Meet Gabe – son, friend, advocate, living with hemophilia. Hemophilia is a rare, genetic disease in which blood doesn’t clot normally because it lacks sufficient blood-clotting proteins. Gabe is actively involved with the bleeding disorder community and credits his involvement as an advocate with building his leadership and public speaking skills.
Meet Julie – mother, wife, international traveler, living with lymphangioleiomyomatosis (LAM). LAM is a rare, progressive, cystic disease of the lungs associated with declining lung function. Julie was diagnosed about 6 years ago after her lung collapsed. While Julie has had to make a lot of changes to her daily routine and has had to endure numerous lung collapses, fortunately her lung function—and positive attitude—remain high.
Meet Kyle – advocate, student, son, living with sickle cell disease (SCD). SCD is a debilitating blood disorder that results in misshapen red blood cells that, along with other blood cells, can block the flow of blood through the body (called vaso-occlusive crises), causing intense pain that may result in the need for emergency care. Kyle was diagnosed at 3 weeks old in a hospital that had just started screening newborns for sickle cell disease. His passion is working with children with SCD and other life-threatening illnesses—whether it’s singing a song, playing a game, or conducting a special event.
Gabe, Julie, and Kyle are among the ~350 million people worldwide who live each day with a rare disease—that’s 5% of the global population. So, while an individual disease may be classified as rare because it affects a relatively small number of people, the fact is that collectively rare diseases are common.
People with rare diseases face many challenges, often starting with receiving the correct diagnosis, a process that takes an average of 5 years. And once diagnosed, the vast majority of people will not be able to find a treatment since less than 5% of rare diseases have approved therapies.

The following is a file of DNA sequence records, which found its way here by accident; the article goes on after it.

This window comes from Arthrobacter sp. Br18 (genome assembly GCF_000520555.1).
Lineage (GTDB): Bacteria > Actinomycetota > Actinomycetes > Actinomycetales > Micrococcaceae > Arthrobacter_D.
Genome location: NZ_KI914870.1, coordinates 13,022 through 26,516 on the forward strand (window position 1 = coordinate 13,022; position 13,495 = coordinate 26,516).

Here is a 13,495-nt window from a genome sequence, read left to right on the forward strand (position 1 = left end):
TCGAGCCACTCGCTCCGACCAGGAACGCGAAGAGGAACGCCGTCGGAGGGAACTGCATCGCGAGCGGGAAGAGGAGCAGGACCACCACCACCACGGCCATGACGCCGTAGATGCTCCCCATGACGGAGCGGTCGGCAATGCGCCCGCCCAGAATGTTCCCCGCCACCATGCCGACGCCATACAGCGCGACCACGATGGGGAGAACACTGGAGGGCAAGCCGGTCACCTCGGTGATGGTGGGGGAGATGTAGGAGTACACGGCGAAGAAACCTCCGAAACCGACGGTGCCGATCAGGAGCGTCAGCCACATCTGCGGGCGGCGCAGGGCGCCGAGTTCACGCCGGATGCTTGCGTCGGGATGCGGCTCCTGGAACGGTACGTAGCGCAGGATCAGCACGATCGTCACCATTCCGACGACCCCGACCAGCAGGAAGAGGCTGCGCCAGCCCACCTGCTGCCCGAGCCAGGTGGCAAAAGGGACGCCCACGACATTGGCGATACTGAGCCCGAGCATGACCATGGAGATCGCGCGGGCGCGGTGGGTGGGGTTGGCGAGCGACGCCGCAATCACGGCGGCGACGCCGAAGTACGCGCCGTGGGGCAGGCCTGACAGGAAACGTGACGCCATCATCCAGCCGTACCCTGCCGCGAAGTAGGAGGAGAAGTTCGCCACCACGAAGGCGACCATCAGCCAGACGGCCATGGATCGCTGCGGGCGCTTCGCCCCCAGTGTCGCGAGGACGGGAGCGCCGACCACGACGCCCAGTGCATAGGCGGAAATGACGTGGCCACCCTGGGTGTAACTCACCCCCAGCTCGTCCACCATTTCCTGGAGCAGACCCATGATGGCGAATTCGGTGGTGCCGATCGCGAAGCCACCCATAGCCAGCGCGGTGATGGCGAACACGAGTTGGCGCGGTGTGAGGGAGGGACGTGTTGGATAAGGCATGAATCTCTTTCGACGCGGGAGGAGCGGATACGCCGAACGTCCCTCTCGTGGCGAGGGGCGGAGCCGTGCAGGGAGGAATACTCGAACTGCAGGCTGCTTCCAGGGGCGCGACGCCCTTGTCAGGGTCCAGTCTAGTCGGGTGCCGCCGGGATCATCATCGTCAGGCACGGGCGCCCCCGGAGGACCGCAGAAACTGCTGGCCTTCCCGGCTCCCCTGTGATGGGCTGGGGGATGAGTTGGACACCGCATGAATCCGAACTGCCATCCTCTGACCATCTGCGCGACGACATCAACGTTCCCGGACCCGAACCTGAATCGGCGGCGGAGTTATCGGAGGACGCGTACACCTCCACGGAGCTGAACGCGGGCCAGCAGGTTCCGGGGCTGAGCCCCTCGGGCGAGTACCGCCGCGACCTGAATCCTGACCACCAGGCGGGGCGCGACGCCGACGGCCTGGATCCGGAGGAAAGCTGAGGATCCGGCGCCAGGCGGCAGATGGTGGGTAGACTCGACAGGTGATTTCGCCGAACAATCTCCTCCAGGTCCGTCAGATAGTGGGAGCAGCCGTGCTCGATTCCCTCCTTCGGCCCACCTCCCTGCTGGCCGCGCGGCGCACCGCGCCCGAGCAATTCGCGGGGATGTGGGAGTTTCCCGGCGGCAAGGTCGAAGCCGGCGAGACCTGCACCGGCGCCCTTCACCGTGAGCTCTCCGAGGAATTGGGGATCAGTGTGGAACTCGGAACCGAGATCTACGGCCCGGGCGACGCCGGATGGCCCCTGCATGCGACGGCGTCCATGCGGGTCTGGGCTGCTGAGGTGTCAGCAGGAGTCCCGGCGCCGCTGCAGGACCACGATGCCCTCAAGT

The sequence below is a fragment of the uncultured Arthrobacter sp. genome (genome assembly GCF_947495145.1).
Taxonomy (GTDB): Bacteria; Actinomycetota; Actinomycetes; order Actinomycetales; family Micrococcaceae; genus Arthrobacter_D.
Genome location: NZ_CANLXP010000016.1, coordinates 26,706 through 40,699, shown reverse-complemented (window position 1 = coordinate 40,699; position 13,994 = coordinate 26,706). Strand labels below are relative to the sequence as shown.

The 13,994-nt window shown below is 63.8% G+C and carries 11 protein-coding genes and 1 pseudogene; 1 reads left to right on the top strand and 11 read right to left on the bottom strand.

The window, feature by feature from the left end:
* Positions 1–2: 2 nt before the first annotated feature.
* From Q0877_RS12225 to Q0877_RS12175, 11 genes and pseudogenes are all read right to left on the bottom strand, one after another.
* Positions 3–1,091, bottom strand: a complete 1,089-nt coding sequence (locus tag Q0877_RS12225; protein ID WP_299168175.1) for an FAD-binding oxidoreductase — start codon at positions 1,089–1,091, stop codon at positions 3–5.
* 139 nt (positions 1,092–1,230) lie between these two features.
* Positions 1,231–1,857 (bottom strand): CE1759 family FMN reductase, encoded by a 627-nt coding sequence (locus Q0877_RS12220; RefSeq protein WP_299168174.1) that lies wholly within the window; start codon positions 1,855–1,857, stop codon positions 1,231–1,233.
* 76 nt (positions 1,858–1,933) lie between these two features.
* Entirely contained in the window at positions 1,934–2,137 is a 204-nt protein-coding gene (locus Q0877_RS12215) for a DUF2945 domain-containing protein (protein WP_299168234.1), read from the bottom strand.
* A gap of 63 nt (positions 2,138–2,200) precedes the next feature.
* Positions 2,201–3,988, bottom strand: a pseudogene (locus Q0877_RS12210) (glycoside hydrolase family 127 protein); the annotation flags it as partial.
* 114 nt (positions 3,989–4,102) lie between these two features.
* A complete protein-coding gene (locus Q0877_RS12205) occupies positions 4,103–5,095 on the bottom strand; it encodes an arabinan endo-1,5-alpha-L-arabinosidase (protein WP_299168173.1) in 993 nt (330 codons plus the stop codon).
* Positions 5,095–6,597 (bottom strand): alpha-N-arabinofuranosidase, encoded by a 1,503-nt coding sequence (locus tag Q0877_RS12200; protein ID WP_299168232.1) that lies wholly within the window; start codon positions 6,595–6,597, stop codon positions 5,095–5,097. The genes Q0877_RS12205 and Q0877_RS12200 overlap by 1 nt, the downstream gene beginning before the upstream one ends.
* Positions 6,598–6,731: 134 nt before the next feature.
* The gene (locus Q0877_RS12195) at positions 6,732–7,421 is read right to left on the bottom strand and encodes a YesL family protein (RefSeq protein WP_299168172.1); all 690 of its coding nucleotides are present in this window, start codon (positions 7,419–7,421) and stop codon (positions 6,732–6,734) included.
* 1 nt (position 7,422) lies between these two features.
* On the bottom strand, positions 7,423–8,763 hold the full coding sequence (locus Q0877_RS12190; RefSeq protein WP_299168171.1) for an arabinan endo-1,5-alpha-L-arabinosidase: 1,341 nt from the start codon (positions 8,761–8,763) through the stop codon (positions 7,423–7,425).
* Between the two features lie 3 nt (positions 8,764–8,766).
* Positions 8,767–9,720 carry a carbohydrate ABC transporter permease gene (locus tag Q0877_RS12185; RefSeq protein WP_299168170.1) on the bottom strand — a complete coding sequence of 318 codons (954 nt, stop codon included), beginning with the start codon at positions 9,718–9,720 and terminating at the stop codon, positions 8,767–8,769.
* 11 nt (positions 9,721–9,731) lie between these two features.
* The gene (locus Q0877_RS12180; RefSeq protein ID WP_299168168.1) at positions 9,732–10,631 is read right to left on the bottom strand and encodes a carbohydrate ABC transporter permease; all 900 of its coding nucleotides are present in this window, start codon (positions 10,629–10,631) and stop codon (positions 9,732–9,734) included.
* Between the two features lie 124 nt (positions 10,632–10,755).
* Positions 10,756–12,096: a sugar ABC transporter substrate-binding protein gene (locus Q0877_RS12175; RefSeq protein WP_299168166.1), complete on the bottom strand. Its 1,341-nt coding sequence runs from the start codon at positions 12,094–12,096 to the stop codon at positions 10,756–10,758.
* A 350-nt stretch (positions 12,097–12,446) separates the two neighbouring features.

It is for people like Gabe, Julie, and Kyle that on this Rare Disease Day (Feb. 28), Pfizer Rare Disease is launching a global campaign called “High 5 for Rare Diseases” to raise awareness about rare diseases and to shed light on the 5% that are too often overlooked. You can join the campaign by posting a photo of yourself on social media giving a high five with the campaign hashtag, #High5forRareDiseases.
“Rare Disease Day is a critical moment to come together to help address the unmet needs of patients and their families,” said Paul Lévesque, Global President, Rare Disease. “There’s not a minute to waste in advancing new treatments to help patients with rare diseases. Pfizer is driven by this sense of urgency to find new, potentially life-changing approaches to help improve the lives of people living with rare diseases.”
The “High 5 for Rare Diseases” campaign complements the efforts of EURORDIS, the founding organization behind Rare Disease Day since 2008, along with the National Organization for Rare Disorders (NORD) and other official partners. The 2019 Rare Disease Day theme focuses on “bridging health and social care,” which is important element in every rare disease patient journey.
The more people who participate and come together on Rare Disease Day, the greater the ability to spread information about rare diseases and make a difference in the lives of those affected.
For more than 30 years, Pfizer has worked with the rare disease community to forge a pathway toward impactful innovations, with a number of potential therapies in research and/or development for a variety of rare diseases in more than 80 countries.
Pfizer’s Rare Disease team of over 3,000 colleagues around the world is working hand in hand with patients, caregivers, and advocacy groups to build a collective body of expertise and shared resources that speed the drug development process and meet the needs of patients with rare diseases and their communities. Learn more about Pfizer’s work in rare diseases.
People with rare diseases face many challenges, often starting with receiving the correct diagnosis, a process that takes an average of 5 years.